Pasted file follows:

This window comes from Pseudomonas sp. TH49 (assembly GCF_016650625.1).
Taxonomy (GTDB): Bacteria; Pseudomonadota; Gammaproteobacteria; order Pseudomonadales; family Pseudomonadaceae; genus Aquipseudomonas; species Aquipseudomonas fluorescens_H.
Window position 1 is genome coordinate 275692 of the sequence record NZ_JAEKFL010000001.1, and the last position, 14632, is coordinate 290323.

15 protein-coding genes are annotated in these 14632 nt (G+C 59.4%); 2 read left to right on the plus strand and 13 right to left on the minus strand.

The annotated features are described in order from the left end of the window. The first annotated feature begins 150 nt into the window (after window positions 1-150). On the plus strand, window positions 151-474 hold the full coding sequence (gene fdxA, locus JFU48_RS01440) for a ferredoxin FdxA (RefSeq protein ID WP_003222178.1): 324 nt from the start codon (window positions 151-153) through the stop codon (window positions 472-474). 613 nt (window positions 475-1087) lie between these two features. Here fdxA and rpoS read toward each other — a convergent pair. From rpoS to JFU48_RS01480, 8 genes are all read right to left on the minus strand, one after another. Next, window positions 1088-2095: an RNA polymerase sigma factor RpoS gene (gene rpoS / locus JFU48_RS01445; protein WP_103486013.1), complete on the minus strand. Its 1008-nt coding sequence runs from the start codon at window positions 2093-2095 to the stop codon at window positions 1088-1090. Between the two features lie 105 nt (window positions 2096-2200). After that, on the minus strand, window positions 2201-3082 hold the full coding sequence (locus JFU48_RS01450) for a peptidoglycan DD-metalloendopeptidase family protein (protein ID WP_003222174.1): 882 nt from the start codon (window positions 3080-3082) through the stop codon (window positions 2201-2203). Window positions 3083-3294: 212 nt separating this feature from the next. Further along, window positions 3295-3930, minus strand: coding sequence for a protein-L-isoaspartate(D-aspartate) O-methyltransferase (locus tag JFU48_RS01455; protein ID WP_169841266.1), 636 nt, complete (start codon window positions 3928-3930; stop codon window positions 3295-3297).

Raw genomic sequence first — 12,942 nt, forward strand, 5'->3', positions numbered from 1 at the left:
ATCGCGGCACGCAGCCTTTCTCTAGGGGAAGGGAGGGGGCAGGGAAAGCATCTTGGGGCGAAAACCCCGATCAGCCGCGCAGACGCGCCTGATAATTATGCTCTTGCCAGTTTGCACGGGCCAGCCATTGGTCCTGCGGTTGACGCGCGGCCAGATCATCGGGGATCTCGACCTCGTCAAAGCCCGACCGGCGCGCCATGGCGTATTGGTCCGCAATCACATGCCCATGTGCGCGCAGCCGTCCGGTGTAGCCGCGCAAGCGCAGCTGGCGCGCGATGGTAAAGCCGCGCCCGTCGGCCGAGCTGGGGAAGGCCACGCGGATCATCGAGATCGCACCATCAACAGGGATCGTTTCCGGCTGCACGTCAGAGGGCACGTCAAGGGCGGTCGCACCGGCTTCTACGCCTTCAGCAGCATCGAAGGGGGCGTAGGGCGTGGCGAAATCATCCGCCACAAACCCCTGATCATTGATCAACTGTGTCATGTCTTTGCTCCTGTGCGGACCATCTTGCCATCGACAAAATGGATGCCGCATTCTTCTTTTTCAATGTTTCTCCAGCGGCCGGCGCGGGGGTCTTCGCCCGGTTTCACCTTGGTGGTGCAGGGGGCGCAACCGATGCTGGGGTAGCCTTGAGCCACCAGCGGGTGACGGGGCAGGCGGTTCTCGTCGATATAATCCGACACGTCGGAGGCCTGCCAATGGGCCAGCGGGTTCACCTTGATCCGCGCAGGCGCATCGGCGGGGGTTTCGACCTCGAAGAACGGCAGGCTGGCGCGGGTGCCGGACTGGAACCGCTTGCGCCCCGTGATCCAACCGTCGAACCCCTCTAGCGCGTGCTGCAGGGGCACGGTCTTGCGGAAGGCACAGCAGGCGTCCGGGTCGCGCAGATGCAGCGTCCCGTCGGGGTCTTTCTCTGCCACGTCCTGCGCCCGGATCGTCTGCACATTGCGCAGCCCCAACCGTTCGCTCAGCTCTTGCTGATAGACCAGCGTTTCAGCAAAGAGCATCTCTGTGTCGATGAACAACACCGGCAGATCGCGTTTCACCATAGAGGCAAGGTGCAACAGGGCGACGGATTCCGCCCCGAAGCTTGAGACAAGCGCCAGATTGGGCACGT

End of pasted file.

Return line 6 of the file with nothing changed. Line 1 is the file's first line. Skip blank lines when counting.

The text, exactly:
Raw genomic sequence first — 12,942 nt, forward strand, 5'->3', positions numbered from 1 at the left: